|Load Following and Intermittent Technologies Cost Trends - CEC 2009|
The answer is an unqualified yes. Per the U.S. Department of Interior, Mineral Mining Service, MMS, in their January 2009 "Draft Proposed Outer Continental Shelf Oil and Gas Leasing Program 2010 – 2015," there is plenty of power in the waves and wind offshore.
The MMS stated:
“The U.S. Department of Energy (DOE) estimates that more than 900,000 megawatts (GW), close to the total current installed U.S. electrical capacity, of potential wind energy exists off the coasts of the United States, often near major population centers, where energy costs are high and land-based wind development opportunities are limited. Slightly more than half of the country’s identified offshore wind potential is located off the New England and Mid-Atlantic Coasts, where water depths generally deepen gradually with distance from the shore. Development of offshore wind energy technologies has the potential to provide up to 70,000 MW of domestic generating capacity to the nation’s electric grid by 2025."
When the offshore wind resources are combined with existing onshore wind, hydroelectric, and solar, much of the nation's energy can be supplied without resorting to nuclear power or fossil fuels, should eliminating fossil fuels ever become necessary.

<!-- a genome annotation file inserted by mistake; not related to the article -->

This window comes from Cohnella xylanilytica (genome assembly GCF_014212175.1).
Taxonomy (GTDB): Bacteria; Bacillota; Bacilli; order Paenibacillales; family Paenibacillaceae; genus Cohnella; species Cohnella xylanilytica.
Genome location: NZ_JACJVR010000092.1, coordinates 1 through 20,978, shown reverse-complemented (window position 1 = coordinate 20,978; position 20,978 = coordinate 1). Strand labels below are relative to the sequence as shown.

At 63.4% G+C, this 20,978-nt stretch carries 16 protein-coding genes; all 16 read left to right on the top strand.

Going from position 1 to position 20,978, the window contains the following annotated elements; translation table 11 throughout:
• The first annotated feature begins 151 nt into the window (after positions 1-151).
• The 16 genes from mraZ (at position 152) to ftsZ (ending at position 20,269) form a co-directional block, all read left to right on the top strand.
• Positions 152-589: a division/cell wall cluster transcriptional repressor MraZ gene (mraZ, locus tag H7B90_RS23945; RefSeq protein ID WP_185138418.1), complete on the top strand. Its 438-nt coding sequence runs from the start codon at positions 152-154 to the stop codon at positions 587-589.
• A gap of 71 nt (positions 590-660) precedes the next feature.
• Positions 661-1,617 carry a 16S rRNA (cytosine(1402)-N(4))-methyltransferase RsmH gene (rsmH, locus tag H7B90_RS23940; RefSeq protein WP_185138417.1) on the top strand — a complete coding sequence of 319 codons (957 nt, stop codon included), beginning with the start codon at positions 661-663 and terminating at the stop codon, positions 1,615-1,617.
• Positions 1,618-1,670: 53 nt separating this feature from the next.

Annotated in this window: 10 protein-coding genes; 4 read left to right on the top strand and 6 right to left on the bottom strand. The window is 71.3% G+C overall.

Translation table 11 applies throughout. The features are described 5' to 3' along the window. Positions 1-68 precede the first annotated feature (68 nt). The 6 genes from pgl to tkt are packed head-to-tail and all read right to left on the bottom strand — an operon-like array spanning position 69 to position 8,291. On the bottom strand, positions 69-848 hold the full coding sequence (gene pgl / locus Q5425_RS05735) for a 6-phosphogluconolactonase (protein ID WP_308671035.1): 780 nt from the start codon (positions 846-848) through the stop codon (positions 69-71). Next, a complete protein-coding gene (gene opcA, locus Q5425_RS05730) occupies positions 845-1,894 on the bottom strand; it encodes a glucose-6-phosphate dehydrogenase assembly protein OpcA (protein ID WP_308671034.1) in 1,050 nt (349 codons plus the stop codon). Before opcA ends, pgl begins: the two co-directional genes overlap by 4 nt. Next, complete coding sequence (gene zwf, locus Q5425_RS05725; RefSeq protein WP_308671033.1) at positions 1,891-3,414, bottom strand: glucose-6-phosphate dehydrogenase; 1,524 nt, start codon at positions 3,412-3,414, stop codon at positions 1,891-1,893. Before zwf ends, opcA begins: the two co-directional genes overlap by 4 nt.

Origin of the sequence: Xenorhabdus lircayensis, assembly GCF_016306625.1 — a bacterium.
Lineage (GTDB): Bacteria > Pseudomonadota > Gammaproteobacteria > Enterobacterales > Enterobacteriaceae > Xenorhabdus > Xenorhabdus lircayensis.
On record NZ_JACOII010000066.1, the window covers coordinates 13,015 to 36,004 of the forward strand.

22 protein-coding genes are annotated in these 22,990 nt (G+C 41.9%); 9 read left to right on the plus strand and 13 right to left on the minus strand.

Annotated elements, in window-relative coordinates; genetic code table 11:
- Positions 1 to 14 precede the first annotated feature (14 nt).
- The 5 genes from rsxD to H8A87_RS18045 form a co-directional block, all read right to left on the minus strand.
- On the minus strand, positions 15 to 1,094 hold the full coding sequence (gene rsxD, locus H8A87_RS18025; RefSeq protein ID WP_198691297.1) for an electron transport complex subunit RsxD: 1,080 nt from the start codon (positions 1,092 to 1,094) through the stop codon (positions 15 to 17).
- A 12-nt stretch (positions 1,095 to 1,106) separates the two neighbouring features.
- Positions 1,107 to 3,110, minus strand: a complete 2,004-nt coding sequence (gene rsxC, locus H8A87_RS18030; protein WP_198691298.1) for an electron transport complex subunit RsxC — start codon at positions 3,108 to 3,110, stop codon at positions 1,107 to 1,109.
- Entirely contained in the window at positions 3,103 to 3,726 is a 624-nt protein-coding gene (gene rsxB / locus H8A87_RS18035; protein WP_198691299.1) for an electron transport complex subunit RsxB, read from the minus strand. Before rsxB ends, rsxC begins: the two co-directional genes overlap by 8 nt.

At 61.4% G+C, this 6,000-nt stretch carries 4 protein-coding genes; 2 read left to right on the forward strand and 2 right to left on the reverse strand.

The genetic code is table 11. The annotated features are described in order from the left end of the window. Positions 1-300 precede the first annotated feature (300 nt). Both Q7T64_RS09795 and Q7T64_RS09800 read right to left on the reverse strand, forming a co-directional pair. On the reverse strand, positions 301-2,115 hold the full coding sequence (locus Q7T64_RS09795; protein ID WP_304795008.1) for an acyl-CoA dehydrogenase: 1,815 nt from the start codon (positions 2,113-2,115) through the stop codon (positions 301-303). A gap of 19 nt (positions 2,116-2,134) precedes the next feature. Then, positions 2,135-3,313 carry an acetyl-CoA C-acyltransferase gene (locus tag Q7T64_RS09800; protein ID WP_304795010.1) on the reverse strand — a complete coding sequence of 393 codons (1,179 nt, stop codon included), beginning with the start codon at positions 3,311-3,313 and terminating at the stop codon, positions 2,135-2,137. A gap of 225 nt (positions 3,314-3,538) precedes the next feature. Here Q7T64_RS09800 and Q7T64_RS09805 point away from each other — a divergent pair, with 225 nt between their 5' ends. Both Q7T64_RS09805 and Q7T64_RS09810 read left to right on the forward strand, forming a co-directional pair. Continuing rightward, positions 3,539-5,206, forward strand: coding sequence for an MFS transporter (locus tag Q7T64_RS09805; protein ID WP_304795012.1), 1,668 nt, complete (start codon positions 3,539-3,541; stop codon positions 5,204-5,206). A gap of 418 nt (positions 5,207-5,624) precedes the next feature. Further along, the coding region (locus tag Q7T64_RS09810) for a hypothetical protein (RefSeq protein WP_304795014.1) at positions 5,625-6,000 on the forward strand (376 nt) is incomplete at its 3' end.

It seems that the nuclear advocates are placing their hopes vainly on the costs of nuclear power plants somehow being reduced, yet the facts show that the nuclear plants cost more and more as they are built. Meanwhile, engineers are reducing the costs of wind turbines, and most importantly, increasing the height of the support towers so that larger and more economic turbines can be installed in the stronger, more reliable winds that exist at greater heights. The technology for the MIT storage spheres is nothing novel, simply reinforced concrete spheres with proven hydroelectric turbines attached.
Finally, even though there is zero cause for alarm from man-made global warming, there is a serious need to de-nuclearize the power grids around the world in favor of safe, renewable, cost-effective renewable energy such as wind coupled to storage.
Roger E. Sowell, Esq.
Marina del Rey, California
copyright (c) 2015 by Roger Sowell all rights reserved